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Chapter 1. The Art of Sound Design

This book is about adding audio to your web site. Why would you want to do that? Simply put, to enhance the user experience. If sound were not an integral part of the user experience, we'd still be sitting in silent-movie houses watching the likes of Gloria Swanson swoon and bat her eyelashes to convey a romantic interest, or Valentino beating his chest to show us the remorse of lost love. Instead, filmmakers learned to use audio technology to incorporate sound and music to transform the movie-going experience.

Just as sound and music in film and television help drive the audiences' emotions, you can provide a more engaging and compelling experience for your audience by adding audio to the text, graphics, and animation you've already developed for your site. The soundtrack of a film is often the element that makes us cry, sense fear, or feel the adrenaline of an exciting chase scene. A web soundtrack helps you communicate and connect with your audience by setting a mood that draws in visitors, makes them stay longer, helps them navigate easily using audio cues, and gives them occasion to return often. Take away the audio and you have a silent experience that is no more real or gripping than a postcard.

But while good use of sound attracts people to your web site, poor use of sound detracts from it. In fact, a badly designed soundtrack or poorly recorded audio clip may make your site sound unprofessional and even turn people away.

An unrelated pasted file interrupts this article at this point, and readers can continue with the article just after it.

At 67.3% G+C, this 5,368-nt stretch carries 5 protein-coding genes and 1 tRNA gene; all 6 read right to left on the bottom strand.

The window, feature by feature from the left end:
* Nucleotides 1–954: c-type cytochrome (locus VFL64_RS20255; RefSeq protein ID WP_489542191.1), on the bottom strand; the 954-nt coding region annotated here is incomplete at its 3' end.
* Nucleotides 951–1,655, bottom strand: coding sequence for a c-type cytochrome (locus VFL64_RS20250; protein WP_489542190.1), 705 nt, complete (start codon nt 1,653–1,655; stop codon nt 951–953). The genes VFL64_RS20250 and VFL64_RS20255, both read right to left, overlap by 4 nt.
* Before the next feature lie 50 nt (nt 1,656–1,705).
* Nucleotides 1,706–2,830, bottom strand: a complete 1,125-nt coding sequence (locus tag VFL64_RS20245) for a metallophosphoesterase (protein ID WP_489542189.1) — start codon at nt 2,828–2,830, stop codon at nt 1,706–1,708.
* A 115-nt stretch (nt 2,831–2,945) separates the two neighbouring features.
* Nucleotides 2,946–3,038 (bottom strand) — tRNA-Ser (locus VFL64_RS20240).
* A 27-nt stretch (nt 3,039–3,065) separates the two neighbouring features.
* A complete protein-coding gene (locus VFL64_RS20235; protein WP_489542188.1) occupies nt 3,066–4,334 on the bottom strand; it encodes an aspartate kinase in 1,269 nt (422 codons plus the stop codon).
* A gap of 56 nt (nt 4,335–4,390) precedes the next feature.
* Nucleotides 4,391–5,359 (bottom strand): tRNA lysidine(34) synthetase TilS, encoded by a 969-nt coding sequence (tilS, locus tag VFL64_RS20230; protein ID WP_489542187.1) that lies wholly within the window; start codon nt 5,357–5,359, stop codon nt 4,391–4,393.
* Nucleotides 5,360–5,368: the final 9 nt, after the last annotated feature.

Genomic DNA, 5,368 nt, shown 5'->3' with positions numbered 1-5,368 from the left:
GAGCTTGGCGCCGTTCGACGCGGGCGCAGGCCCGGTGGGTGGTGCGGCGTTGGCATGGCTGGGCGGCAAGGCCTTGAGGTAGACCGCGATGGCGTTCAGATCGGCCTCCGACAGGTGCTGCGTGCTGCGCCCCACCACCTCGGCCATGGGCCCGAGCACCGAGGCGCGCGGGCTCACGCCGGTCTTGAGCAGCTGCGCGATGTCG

This chapter teaches you how to effectively use web audio to increase sales and customer satisfaction or simply how to make web content more interesting and engaging. We'll cover the basics of sound and digital audio, and show you how to apply the principles and techniques of film, television, and CD-ROM production to your site. The techniques and workarounds presented in this chapter will help you build a great web soundtrack for both low- and high-bandwidth sites and will point the way to the future where web audio rivals the quality and sophistication of film and television sound production.

1.1. A brief history of web audio

While audio is now commonplace on the web, it took the rise in commercial interest in the medium to generate the developments you see and hear today. Prior to events such as the initial public offering of Netscape in 1996, web sites were largely non-profit affairs with sparse, text-based pages and few, if any, graphical embellishments. The meteoric rise in commercial browser use created an almost clamorous demand for professional graphic designers with high-quality media production skills. In little time, huge numbers of web sites were transformed into polished corporate marketing brochures, and the once dry text pages of scientific journals were looking more like slick designer magazines.

But as much as the Web was improving in its graphic appeal, it remained a silent medium. The only audio content available other than MIDI were large .wav or .au files that took minutes or even hours to download before they could be played. The Web was far from an entertainment or broadcast medium.

In late 1996, RealNetworks broke through the silence with the intro duction of RealAudio, a monophonic streaming technology. RealAudio allowed users to click on a link and listen to audio "streaming" across the Internet. Since its inception, RealAudio has made huge advancements in its sound quality. Meanwhile, the competition in the web audio space continues to intensify with the introduction of another new technology, MP3 (see Chapter 8, "Playing, Serving, and Streaming MP3" for more information). Streaming MP3 can provide even higher quality audio over limited bandwidths.



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